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I designed a rule based engine in prolog that is basically set of rules on how to beat real human in a Card-game. Each time I find a weekness in my algorithm which leads one of my subject to take advantage of and get an edge; I go in and fix the rules for next release.

Same thing that I did in prolog in under 500 lines of code could've been done (not easily) in C++ or C# in about 10,000 lines including tons of nested if-else and fixing logical issues would be a nightmare.

A friend of mine told me that my Card game is not doing any AI because same thing could be done in functional or object-oriented programming languages (off course with more effort). He said it was more like a Case-based Reasoning.

Is this true ? Is prolog not an AI tool ? I have seen examples of people writing NLP code in prolog.

What other tools are out there that are considered AI tools ?

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Prolog is a tool that might be used for AI programs. But AI programs are not defined by the set of tools they are using (but by the methods used and the objectives). And Artificial Intelligence has a quite ill-defined meaning (which has sadly changed since the previous century). – Basile Starynkevitch Sep 16 '13 at 7:28
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Ditto. I remember that not so far ago Case-Based Reasoning (CBR) was considered an area of Artificial Intelligence (AI). In fact, many of the initial CBR papers were published in AI conferences and journals. – Paulo Moura Sep 16 '13 at 8:26
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Whether your particular Card game program is an AI program doesn't indicate whether or not Prolog is an "AI tool". Prolog does make it easier to develop certain types of AI programs. Similarly could be said of LISP. Different languages are more suitable (based upon efficiency of design/implementation) for a particular purpose than others. But it's not a binary choice. – lurker Sep 16 '13 at 11:10
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If you're wondering if you should have used something else, the 500<10,000 ought to be reassurance enough. I don't think there's anything else that would have given you another factor of ten, or even a factor of two. Ignore your friend. :) – Daniel Lyons Sep 16 '13 at 14:54
up vote 4 down vote accepted

Yay, let's argue semantics.

First of all, Prolog is not a tool, but a programming language. You can use that language to describe a program, but you'll need some other stuff (compiler, run-time, etc) to actually run it. But that is probably not what your friend was referring to.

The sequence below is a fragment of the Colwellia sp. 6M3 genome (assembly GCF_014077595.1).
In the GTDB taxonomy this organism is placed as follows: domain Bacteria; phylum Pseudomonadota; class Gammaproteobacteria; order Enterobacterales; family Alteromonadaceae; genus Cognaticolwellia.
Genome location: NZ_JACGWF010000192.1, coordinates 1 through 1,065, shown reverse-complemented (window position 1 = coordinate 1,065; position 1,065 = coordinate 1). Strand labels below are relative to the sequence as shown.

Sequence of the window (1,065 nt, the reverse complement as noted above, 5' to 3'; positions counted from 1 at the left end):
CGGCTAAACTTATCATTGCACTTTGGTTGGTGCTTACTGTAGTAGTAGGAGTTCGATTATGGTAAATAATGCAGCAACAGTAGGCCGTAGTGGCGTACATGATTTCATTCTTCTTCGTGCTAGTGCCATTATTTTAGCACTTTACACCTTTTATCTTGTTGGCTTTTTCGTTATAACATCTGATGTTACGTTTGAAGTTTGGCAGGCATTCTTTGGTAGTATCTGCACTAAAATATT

Secondly, Prolog is turing-complete [citation needed]. That means it can do exactly all the same things that all other turing-complete languages can do (which includes almost every programming language ever), and all those other languages can do what Prolog does. (In case you're wondering: your brain is turing-complete, too). The only difference lies in how easy it is to describe an algorithm. But the observation that your algorithm can be expressed in other languages as well, is obviously meaningless. Furthermore, computers are turing-complete. Thus, even if you were able to express something better-than-turing-complete, you would not be able to execute it.

Thirdly, you said he claimed it's not an AI because it was a "case-based reasoning". "Reasoning" already implies some intelligence, and there is no rule that prohibits an AI to be "case-based".

The term "intelligence" has a very broad definition. Your program is able to solve a problem: beating someone at a card game. Thus, it is a special-purpose artificial intelligence.

But your original question was whether Prolog is an AI tool. A "tool for X" is something that makes "X" easier. While Prolog does not help so much writing neuronal networks, it makes it very easy to write rule-based decision engines (you said so yourself). So, it's at least a tool for that.

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Whose brain has an infinite tape such that it can be called Turing complete? Mine does not. – false Sep 16 '13 at 15:05
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Which computer has infinite memory? Besides, the memory of a TM is not infinite, but only unbounded. And no one said you're not allowed to keep notes ;) – Cephalopod Sep 16 '13 at 20:33
    
It is easy to double the size of a tape. It is imaginable, though technically more challenging, to double the RAM address space beyond the 2^32/2^64 limit. However, I have difficulties in quantifying the numbers of bits a human brain can store, let alone how to double it. – false Sep 17 '13 at 13:10
    
If, however, you are allowed to keep notes, then the wiring of a sea slug is complete too - which somewhat puts things into perspective. – false Sep 17 '13 at 13:12
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Sea slugs are a frequent study object - they have about 10^4 neurons compared to about 10^11 in humans. – false Sep 17 '13 at 15:02

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